The Vegetarian Fallacy

by Jerry Cayford

Atelier ecosystemes des communs, Alima El Bajnouni, CC BY-SA 4.0, via Wikimedia Commons

The Vegetarian Fallacy was so dubbed by philosophy grad students in a well-oiled pub debate back in the 1980s. There is a fundamental conflict—so the argument went—between vegetarians and ecologists. The first principle of ecology—everything is connected to everything else (Barry Commoner’s first law)—is incompatible with the hands-off, “live and let live” ideal implicit in ethical vegetarianism. The ecologists took the match by arguing that, pragmatically, animals either have a symbiotic role in human life or else they compete with us for habitat, and those competitions go badly for the animals. In the long run, a moral stricture against eating animals will not benefit animals.

Now, pub debates are notoriously broad, and this one obviously was. A swirl of issues made appearances, tangential ones like pragmatism versus ethics, and central ones like holism versus atomism. In the end—philosophers being relatively convivial drinkers—all came to agree that pragmatism and ethics must be symbiotic as well, and that the practice of vegetarianism (beyond its ethical stance) could be more holistically approached and defended. Details, though, are fuzzy.

A fancy capitalized title like “Vegetarian Fallacy” may seem a bit grandiose, given the humble origins I just recounted. What justifies a grand title is when the bad thinking in a losing argument is also at work far beyond that one dispute. And that is my main thesis. So, although I will elaborate the two sides, it will be only a little bit. I am more interested in the mischief the Vegetarian Fallacy is perpetrating not in the academy but in wider political and cultural realms. Read more »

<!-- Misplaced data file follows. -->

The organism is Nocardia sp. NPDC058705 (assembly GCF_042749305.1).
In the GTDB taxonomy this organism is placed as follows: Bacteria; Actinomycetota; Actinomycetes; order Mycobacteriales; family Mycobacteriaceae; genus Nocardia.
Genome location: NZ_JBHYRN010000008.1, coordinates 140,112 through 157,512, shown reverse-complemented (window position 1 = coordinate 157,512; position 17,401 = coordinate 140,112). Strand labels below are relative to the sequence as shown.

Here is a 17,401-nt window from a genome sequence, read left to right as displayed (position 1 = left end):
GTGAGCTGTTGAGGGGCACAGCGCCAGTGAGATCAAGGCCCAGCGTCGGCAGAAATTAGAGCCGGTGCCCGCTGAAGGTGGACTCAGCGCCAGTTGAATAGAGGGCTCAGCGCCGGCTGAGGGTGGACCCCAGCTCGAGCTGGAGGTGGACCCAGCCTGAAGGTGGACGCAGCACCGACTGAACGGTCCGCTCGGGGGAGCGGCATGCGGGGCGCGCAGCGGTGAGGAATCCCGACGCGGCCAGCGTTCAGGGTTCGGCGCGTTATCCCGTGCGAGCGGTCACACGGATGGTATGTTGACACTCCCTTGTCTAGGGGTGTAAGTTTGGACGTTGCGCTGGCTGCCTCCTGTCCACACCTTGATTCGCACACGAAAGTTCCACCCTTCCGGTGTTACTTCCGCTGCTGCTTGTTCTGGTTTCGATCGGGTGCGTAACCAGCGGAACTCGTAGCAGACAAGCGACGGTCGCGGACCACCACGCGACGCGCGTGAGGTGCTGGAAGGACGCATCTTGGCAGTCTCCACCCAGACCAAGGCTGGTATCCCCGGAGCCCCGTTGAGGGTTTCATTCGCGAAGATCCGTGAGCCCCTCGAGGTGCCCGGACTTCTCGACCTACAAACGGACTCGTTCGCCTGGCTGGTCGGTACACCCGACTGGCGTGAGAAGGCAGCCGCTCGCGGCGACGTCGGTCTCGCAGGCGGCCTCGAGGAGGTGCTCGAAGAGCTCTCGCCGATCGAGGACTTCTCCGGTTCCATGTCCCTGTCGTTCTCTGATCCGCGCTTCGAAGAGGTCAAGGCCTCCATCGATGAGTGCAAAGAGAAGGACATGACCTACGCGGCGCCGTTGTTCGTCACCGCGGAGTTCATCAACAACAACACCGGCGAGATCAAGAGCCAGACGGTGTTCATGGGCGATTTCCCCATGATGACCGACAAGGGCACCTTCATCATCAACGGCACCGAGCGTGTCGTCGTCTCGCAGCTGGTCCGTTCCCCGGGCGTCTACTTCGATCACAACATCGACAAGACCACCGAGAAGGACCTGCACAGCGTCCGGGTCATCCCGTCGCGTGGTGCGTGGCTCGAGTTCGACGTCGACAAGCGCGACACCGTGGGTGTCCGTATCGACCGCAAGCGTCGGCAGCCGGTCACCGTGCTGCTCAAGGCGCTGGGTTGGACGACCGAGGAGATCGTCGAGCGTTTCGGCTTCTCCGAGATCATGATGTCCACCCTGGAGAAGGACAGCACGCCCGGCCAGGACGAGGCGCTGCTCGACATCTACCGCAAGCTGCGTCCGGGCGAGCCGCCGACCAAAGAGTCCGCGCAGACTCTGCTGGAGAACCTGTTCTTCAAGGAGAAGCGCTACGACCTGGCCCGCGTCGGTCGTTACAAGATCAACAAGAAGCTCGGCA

In Defense of Eating Meat

by Dwight Furrow

CowThere are many sound arguments for drastically cutting back on our consumption of meat—excessive meat consumption wastes resources, contributes to climate change, and has negative consequences for health. But there is no sound argument based on the rights of animals for avoiding meat entirely.

Last month, Grist's food writer Nathanael Johnson published an article in which he claims philosophers have failed to even take up, let alone defeat, the influential arguments against eating meat in Peter Singer's 1975 book, Animal Liberation.

My enquiries didn't turn up any sophisticated defense of meat. Certainly there are a few people here and there making arguments around the edges, but nothing that looked to me like a serious challenge to Singer.

I continue to be unimpressed with journalists' ability to do basic research. Even a simple Google search would turn up several arguments against Singer's view, including the well-known argument for speciesism by Carl Cohen. (No, a Google search isn't research but it's a good place to begin) Furthermore, Singer's arguments are based on utilitarian premises which have been subject to a host of substantive objections raised in the philosophical literature. I don't have current figures at hand but I doubt that even a majority of moral philosophers today are utilitarian. Thus, most moral philosophers would reject the foundations of Singer's argument; and indeed his argument is profoundly mistaken.

I don't want to get too deep in the philosophical weeds here, but essentially Singer argues that any being that suffers has full moral status. Since non-human animals suffer, their interest in not suffering should receive equal consideration to the interests of humans. To fail to give animals equal consideration is to be guilty of speciesism, which according to Singer is as indefensible as racism or sexism. There are many refinements that can be made to this argument but that is the basic idea.

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